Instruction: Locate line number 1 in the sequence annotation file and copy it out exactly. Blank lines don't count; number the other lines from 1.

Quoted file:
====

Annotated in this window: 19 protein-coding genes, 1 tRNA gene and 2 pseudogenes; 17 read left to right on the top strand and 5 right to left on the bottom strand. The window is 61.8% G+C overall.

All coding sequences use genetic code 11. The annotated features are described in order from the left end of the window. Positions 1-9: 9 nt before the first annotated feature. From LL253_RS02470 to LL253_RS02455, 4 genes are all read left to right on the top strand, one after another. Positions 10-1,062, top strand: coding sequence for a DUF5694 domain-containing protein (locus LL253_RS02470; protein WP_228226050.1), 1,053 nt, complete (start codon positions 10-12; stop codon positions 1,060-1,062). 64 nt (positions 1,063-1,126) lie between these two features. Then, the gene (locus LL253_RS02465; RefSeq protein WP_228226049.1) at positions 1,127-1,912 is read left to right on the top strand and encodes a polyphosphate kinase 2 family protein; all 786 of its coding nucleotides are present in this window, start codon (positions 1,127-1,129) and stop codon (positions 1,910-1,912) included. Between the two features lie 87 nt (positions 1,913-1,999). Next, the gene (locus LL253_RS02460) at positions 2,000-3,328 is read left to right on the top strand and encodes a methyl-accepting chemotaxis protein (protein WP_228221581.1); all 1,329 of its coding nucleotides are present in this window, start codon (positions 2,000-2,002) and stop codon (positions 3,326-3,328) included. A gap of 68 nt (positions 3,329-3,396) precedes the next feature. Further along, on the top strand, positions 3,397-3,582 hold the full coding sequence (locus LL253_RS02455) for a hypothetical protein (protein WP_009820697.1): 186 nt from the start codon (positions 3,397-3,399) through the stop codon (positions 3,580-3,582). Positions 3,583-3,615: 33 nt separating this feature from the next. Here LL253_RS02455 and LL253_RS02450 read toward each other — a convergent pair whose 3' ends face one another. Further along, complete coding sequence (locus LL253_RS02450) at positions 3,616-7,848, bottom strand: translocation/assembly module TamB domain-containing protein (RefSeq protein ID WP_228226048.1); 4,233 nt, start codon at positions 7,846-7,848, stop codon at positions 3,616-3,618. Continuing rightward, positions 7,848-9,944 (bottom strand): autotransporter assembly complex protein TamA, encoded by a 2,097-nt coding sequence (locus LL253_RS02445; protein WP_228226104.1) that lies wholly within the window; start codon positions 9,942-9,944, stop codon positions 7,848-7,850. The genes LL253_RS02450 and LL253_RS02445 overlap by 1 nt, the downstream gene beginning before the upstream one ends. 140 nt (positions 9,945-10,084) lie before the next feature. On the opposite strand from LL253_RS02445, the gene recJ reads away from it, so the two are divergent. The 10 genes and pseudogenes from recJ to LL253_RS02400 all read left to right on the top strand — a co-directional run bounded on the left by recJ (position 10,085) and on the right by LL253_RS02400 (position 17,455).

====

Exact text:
Annotated in this window: 19 protein-coding genes, 1 tRNA gene and 2 pseudogenes; 17 read left to right on the top strand and 5 right to left on the bottom strand. The window is 61.8% G+C overall.